Campus[edit]

The two buildings currently comprising the Thayer School are the MacLean Engineering Sciences Center (left) and Horace Cummings Memorial Hall (right).

The Thayer School is located on the campus of Dartmouth College, which is situated in the rural, Upper Valley New England town of Hanover, New Hampshire. The campus of the Thayer School sits in a complex on the west side Dartmouth's campus near the Connecticut River. When classes first began in 1871, Sylvanus Thayer's endowment had not provided for a physical plant. Consequently, the school was an itinerant institution for many years, occupying parts of various College buildings and, at one point, a former structure of the New Hampshire College of Agriculture and the Mechanic Arts.[3][7]

In 1938, Dartmouth president Ernest Martin Hopkins successfully lobbied the Board of Trustees to construct an independent facility for the school.[8] $200,000 were spent to build Horace Cummings Memorial Hall, which with several major additions (built in 1945-46 and 1989) served as Thayer's only facility for nearly 70 years. In 2004, construction began on the MacLean Engineering Sciences Center (ESC), which was completed in 2006. At the cost of nearly $21 million, the new center adds both classroom and research space to the Thayer School.[6]

The Thayer School shares the Murdough Center (containing the Feldberg Business & Engineering Library) with the adjacent Tuck School of Business.[9]

An inscription of the Thayer School's mission as articulated by founder Sylvanus Thayer outside the MacLean ESC.[10]

Academics[edit]

The Thayer School serves as both Dartmouth College's undergraduate department of engineering, as well as a graduate school offering advanced degrees. Undergraduate majors can receive their Bachelor of Arts degree in engineering at the school, and may choose to continue on to earn a Bachelor of Engineering (B.E.) degree in an additional year or less.[11] Thayer also offers a dual-degree program for undergraduates at other colleges who wish to earn their Bachelor's degree at their home institution and their B.E. at Thayer.[12] As a College academic department, the school's undergraduate offerings are open to any Dartmouth student, including non-majors.[13]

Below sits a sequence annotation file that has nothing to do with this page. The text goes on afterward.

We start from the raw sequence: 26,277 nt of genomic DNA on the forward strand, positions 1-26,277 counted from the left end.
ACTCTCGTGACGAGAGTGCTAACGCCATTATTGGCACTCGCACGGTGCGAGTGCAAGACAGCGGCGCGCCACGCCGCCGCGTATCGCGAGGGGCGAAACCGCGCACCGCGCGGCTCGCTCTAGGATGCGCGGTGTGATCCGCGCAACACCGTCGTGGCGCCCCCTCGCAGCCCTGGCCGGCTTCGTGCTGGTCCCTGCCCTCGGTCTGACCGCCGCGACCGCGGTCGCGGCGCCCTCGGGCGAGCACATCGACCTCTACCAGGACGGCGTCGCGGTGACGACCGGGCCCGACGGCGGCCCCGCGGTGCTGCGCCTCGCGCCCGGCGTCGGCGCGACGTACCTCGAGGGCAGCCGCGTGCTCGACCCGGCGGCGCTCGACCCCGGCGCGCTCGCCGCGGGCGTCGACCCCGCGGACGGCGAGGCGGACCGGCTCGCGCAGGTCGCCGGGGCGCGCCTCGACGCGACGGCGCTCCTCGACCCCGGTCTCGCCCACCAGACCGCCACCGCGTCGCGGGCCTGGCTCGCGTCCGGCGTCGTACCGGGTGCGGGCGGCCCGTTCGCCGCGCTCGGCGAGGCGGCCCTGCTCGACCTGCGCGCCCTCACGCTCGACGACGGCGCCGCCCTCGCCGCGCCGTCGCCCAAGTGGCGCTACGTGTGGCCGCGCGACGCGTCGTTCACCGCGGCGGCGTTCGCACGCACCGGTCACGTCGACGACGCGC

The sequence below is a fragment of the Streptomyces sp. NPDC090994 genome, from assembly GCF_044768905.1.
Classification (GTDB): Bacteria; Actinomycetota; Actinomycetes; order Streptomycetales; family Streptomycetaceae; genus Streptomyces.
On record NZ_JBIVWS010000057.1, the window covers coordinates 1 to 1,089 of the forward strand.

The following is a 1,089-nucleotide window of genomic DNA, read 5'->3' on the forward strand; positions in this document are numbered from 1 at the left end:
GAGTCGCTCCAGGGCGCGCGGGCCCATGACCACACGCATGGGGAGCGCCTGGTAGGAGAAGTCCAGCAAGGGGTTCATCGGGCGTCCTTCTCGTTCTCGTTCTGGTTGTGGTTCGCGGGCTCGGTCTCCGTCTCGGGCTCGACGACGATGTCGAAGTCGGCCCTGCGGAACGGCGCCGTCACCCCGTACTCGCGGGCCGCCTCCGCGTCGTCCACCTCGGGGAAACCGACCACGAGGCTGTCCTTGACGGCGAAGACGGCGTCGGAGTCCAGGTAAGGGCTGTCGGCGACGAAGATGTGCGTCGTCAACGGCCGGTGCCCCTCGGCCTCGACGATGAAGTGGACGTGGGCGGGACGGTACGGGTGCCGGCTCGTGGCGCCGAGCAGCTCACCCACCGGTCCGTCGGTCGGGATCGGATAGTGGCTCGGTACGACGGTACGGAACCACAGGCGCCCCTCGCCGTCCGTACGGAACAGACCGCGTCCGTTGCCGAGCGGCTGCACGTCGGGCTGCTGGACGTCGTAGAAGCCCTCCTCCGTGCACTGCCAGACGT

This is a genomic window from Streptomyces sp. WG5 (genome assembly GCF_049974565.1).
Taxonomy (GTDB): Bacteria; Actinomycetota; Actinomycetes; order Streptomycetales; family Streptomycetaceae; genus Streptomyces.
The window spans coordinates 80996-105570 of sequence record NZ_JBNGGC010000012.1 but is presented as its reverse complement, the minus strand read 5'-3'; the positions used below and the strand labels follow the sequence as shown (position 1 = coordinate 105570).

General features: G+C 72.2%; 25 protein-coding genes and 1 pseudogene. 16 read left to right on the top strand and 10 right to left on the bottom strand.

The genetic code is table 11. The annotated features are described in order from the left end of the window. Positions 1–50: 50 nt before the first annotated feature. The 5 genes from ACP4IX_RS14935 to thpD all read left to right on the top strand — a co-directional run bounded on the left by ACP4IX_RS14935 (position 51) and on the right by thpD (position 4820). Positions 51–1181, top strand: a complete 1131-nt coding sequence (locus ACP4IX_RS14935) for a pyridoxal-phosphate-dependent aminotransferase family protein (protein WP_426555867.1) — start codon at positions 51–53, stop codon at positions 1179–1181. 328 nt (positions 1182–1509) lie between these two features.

Thayer offers several graduate degree programs, including a Master of Science (M.S.) and Doctor of Philosophy (Ph.D) in engineering. The school also offers a Master of Engineering Management (M.E.M.) degree in conjunction with the adjacent Tuck School of Business, and a combination Ph.D/Doctor of Medicine (M.D.) from Dartmouth Medical School.[14] The school also has the United States' first engineering Ph.D. Innovation Program.[15]

Research and entrepreneurship[edit]

The Thayer School emphasizes the cross-disciplinary nature of its research topics.[16] In 2007, sponsored research at the school amounted to $16.2 million.[1] Research at Thayer is divided into three general "focus areas": engineering in medicine, energy technologies, and complex systems. Projects within each focus area are divided by three "research categories": biomedical, biochemical, chemical & environmental engineering (BBCEE), electrical & computer engineering, & engineering physics (ECEEP), and materials & mechanical systems engineering (MMSE).[17]

The drawing room of the Thayer School in the early 1890s.

The Thayer School promotes its connections to engineering entrepreneurship. The Cook Engineering Design Center, founded in 1978, acts to solicit industry-sponsored projects for degree candidates to work on. The school also offers a variety of conferences, programs, and internships to foster student connections to the professional world. Companies and products that have emerged from the Thayer School include emeritus professor Robert Dean's Creare, Inc. and Dartmouth music professor Jon Appleton's work on the Synclavier synthesizer.[18] The school maintains a list of startup companies established by its current faculty.[19]

Rankings and admissions[edit]

In 2007, the Thayer School was ranked 47th by U.S. News & World Report among American engineering schools.[20] It was also included in BusinessWeek's unranked list of 60 "Best Design Schools in the World".[21]